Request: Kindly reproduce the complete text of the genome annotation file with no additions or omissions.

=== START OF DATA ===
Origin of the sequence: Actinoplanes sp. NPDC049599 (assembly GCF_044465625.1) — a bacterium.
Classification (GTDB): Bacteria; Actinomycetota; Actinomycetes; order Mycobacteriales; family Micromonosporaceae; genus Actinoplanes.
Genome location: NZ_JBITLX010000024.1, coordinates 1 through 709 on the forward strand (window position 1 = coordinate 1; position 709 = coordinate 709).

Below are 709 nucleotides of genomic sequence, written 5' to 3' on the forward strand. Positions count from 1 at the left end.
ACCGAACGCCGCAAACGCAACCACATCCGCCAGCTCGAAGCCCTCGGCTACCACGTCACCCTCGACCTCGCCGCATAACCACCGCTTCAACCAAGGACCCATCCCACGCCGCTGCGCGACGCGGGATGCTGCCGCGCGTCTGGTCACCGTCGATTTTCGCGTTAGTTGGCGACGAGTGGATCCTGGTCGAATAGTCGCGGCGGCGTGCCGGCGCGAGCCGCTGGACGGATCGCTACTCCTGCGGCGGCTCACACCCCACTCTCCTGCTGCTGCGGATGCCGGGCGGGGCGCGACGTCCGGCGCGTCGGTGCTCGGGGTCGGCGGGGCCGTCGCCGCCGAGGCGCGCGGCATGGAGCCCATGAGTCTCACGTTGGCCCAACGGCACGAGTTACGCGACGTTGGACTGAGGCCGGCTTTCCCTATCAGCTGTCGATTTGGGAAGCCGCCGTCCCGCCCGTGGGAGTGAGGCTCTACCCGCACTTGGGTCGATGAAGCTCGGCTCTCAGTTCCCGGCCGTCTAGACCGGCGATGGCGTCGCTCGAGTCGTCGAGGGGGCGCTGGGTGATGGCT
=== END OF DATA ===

Origin of the sequence: Actinoplanes sp. NPDC049599 (assembly GCF_044465625.1) — a bacterium.
Classification (GTDB): Bacteria; Actinomycetota; Actinomycetes; order Mycobacteriales; family Micromonosporaceae; genus Actinoplanes.
Genome location: NZ_JBITLX010000024.1, coordinates 1 through 709 on the forward strand (window position 1 = coordinate 1; position 709 = coordinate 709).

Below are 709 nucleotides of genomic sequence, written 5' to 3' on the forward strand. Positions count from 1 at the left end.
ACCGAACGCCGCAAACGCAACCACATCCGCCAGCTCGAAGCCCTCGGCTACCACGTCACCCTCGACCTCGCCGCATAACCACCGCTTCAACCAAGGACCCATCCCACGCCGCTGCGCGACGCGGGATGCTGCCGCGCGTCTGGTCACCGTCGATTTTCGCGTTAGTTGGCGACGAGTGGATCCTGGTCGAATAGTCGCGGCGGCGTGCCGGCGCGAGCCGCTGGACGGATCGCTACTCCTGCGGCGGCTCACACCCCACTCTCCTGCTGCTGCGGATGCCGGGCGGGGCGCGACGTCCGGCGCGTCGGTGCTCGGGGTCGGCGGGGCCGTCGCCGCCGAGGCGCGCGGCATGGAGCCCATGAGTCTCACGTTGGCCCAACGGCACGAGTTACGCGACGTTGGACTGAGGCCGGCTTTCCCTATCAGCTGTCGATTTGGGAAGCCGCCGTCCCGCCCGTGGGAGTGAGGCTCTACCCGCACTTGGGTCGATGAAGCTCGGCTCTCAGTTCCCGGCCGTCTAGACCGGCGATGGCGTCGCTCGAGTCGTCGAGGGGGCGCTGGGTGATGGCT